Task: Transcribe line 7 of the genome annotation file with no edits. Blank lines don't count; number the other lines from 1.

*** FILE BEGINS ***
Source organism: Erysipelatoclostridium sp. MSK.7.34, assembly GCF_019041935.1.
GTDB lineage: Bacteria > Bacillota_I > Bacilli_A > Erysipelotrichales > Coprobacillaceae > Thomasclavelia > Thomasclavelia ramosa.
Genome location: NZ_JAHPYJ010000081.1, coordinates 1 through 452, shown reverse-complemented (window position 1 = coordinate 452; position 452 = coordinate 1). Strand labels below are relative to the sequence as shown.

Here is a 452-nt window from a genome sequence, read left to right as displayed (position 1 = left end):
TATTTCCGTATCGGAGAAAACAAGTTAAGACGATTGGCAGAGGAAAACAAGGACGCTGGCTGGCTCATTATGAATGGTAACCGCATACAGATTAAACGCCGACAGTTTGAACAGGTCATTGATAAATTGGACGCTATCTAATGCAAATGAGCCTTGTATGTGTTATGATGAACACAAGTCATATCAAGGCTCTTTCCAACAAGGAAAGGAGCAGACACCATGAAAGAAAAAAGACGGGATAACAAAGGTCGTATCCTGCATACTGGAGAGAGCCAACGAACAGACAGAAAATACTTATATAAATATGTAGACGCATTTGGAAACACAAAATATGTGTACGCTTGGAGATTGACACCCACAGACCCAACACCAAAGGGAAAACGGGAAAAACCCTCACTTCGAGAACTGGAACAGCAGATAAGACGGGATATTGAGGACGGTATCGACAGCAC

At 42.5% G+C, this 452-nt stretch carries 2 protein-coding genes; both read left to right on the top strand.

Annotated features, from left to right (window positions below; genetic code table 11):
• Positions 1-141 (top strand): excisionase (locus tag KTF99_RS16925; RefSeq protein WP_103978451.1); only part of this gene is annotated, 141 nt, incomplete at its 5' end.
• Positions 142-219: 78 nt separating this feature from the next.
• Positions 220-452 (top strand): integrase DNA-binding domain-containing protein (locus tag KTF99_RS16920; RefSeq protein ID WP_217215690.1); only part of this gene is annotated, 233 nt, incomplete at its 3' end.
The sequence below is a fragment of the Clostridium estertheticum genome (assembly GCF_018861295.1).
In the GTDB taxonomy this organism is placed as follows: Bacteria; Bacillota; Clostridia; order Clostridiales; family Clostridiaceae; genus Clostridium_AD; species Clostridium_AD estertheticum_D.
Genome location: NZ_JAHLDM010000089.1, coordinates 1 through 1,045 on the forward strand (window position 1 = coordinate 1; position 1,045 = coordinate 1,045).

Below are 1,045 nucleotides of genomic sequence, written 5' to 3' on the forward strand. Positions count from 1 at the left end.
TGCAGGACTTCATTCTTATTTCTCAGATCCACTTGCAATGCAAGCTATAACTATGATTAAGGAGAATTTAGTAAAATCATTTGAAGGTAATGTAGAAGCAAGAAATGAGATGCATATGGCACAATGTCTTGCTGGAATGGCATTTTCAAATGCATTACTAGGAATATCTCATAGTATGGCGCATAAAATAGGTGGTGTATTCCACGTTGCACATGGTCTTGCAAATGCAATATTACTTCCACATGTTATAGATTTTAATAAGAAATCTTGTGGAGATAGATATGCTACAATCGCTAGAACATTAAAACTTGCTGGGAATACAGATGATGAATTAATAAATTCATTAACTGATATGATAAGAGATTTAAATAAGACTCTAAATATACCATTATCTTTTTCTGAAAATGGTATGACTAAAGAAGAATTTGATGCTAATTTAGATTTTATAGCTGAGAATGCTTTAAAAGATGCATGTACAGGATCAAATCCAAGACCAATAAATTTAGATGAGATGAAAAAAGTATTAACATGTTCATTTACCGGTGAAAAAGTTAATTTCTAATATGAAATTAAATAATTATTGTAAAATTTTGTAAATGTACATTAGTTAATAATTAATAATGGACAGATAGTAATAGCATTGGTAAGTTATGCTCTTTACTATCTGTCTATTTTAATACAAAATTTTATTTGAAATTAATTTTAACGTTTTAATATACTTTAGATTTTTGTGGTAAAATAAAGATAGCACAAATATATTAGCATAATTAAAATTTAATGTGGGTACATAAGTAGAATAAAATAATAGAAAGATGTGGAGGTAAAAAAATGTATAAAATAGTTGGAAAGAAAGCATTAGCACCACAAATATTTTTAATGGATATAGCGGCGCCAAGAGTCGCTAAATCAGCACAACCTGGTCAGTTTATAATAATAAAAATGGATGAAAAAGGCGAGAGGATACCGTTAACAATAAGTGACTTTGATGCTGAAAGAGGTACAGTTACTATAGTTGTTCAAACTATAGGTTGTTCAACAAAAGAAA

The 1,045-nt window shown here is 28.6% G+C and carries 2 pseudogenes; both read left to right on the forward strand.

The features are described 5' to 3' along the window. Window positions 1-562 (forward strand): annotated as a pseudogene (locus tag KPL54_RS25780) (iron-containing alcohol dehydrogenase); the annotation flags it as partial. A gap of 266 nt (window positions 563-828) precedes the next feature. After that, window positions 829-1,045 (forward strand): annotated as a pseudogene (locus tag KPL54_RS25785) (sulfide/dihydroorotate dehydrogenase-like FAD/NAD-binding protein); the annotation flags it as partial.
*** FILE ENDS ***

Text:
Annotated features, from left to right (window positions below; genetic code table 11):